City’s historical house gets makeover

Austin Wheaton remembers that when he was a child in middle school his class visited the Milford Historical Society homes on High Street and he had to wait outside while his classmates went in. Wheaton maneuvers life in a wheelchair and the building was not handicap accessible.

On Saturday, Wheaton cut the ribbon to unveil a nearly $200,000 renovation project at the main historical house on High Street. The project includes handicap accessibility.

One of three houses the society maintains at the end of High Street, the Bryan Downs house was saved by the society in the 1970s. It was bought for one dollar, dismantled and rebuilt on the grounds. The public space in the house is used for exhibit space, including the permanent display of the Claude C. Coffin Indian collection and the society’s general store.

The Historical Society developed plans to add an accessible ramp and restroom, increase space for exhibits and most especially upgrade the HVAC system to create a stable environment for delicate artifacts.

“Many items in our collection are very delicate, and great care will need to be taken,” one member said at the groundbreaking ceremony in November. “These improvements will be incredibly helpful in our continued efforts to preserve these irreplaceable pieces. Controlling the climate in the house will keep our collection in stable condition.”

Society President Marcia Winter led the ribbon cutting ceremony Saturday, pointing out that a number of descendants of the city’s founding fathers were on hand. There were descendants of the Baldwins, Platts, Smiths and Pruddens, some of the names on the Memorial Bridge in downtown Milford.

Funding for the project came largely from private donations. Tom Ivers, the city’s block grant coordinator, said $10,000 came through the city for designing the project, and another $50,000 helped pay for handicap accessibility.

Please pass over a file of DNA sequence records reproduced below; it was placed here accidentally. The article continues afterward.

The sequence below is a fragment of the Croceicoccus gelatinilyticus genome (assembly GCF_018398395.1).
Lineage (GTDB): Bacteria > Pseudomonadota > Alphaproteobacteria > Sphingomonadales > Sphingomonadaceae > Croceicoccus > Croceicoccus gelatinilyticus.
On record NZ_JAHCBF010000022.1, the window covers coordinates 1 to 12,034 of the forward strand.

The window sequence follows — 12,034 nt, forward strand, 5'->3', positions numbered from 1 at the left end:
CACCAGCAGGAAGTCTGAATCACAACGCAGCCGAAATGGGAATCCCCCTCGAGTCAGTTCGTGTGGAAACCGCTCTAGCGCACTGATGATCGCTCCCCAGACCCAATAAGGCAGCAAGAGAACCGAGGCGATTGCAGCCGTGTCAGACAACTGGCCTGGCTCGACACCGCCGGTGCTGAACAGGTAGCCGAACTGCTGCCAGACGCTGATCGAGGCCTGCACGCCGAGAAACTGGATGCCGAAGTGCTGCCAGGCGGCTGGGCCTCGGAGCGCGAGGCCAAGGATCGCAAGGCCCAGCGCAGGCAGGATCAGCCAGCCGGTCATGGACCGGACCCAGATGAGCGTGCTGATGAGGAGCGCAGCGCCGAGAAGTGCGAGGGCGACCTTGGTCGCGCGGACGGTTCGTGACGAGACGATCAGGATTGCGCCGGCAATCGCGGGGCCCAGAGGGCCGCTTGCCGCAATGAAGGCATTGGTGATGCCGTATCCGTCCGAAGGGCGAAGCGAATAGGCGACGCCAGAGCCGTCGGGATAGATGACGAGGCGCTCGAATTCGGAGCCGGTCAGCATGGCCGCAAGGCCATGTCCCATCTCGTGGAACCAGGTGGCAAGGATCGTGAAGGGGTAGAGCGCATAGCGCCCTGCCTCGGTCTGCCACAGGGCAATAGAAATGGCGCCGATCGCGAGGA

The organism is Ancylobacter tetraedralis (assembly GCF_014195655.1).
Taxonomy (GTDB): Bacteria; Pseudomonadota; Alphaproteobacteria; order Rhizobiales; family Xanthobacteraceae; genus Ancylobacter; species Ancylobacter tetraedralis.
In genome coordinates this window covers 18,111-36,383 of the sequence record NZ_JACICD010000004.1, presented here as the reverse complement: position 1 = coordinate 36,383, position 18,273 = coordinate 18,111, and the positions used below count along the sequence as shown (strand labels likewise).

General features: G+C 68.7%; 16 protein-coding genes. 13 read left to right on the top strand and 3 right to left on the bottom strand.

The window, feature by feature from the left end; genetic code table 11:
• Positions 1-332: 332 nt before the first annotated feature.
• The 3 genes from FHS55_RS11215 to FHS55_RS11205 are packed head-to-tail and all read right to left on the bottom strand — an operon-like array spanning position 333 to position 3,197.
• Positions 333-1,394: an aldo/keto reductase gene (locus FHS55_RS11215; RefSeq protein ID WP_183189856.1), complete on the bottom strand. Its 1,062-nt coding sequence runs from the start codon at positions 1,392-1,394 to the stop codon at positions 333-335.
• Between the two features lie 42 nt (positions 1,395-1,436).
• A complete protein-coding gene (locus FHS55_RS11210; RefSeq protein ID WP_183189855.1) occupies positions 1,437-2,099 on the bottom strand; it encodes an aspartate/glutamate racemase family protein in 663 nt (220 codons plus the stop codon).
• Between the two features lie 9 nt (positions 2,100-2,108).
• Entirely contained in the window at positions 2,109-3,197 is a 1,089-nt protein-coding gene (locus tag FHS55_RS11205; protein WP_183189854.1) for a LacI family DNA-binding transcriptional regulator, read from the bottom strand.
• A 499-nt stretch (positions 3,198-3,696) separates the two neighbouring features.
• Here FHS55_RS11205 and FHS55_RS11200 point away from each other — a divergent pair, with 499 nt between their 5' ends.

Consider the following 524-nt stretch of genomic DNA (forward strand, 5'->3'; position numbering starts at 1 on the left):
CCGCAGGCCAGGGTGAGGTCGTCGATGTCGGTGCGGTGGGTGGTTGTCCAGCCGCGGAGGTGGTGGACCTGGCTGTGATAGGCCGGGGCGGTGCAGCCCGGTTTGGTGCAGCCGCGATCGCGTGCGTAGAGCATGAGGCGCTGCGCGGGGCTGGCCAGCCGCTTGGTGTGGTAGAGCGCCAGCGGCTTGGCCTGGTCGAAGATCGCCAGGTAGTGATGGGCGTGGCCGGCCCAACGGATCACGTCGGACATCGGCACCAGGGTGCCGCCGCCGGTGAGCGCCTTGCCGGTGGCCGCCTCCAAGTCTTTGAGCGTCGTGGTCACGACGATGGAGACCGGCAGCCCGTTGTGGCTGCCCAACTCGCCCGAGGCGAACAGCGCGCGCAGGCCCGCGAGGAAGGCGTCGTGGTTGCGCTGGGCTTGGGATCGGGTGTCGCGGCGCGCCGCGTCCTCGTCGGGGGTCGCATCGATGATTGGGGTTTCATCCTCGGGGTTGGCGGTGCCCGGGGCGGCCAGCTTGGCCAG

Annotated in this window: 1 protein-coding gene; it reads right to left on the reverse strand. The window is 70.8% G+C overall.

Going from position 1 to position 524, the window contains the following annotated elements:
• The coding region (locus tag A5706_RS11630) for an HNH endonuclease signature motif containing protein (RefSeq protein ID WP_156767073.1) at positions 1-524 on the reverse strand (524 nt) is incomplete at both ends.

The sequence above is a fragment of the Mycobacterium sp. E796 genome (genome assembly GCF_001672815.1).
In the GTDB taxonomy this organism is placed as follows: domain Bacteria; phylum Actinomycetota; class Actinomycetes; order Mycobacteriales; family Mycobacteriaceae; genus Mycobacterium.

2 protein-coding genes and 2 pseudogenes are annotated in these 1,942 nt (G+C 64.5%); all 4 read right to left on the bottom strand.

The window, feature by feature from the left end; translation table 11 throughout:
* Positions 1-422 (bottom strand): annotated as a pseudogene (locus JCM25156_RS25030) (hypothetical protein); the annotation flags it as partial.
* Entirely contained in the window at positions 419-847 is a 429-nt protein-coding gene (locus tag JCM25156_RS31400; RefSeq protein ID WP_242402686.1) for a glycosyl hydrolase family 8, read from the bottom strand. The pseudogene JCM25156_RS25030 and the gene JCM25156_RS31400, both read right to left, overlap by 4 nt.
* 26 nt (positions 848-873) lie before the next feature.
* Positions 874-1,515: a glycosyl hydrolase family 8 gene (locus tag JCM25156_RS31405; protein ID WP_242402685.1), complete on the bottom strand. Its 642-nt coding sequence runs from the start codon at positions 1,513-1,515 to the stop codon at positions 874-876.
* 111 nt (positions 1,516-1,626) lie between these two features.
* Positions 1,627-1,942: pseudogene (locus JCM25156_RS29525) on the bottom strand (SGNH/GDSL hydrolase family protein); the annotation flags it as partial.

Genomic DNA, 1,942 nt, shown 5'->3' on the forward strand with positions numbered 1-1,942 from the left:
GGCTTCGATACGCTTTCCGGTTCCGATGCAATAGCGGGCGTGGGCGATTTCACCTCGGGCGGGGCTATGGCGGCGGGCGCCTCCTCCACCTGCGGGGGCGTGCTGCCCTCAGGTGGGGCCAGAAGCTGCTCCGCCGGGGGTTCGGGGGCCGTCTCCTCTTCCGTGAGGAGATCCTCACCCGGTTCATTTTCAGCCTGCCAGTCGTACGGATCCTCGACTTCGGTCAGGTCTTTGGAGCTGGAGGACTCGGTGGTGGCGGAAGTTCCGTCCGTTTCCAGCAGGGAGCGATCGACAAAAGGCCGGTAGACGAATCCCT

Winter said the Society had saved up $120,000 over the years, through private fund-raising efforts and donations. Milford Bank was a large contributor, donating $15,000 for the renovations.

Westy Storage housed the artifacts while restoration took place. Now that there is plenty of storage space at the Bryan Downs House — the addition increased the size by about one-third — all the artifacts will be stored at the house.

Contractor Mike Saley pointed out some of the improvements as he walked through the house, including a handicap accessible restroom and modern interior stairway that will make it easier to get to the upper floors. The original staircase was narrow and winding, something that city historian Richard Platt said was typical of historic homes.

“They didn’t want to take up space,” Platt said.

An upper floor will remain insulated by unfinished until more money becomes available. For now, the space is perfect for much-needed storage, and the modern heating and cooling system throughout the house, including in the unfinished portion, makes it suitable for storage.

“It has central air and central heat,” Ivers said. “It used to just have strips of electric heat.”

Not only was the house nearly impossible to heat and cool, it was very inefficient and expensive to try to produce a comfortable temperature, he added.

Wheaton, a member of Milford’s Committee for People with Disabilities, is thinking about becoming a docent at the Historical Society houses, now that he can get inside.

He thanked the Society for its efforts.

“Being able to go inside and see everything is very nice,” he said.

The historical homes, including the Bryan Downs house, Clark/Stockade House and Eells-Stow House, are open to the public Saturdays and Sundays from 1 to 4 p.m., except holiday weekends.

For more information, go to milfordhistoricalsociety.org.

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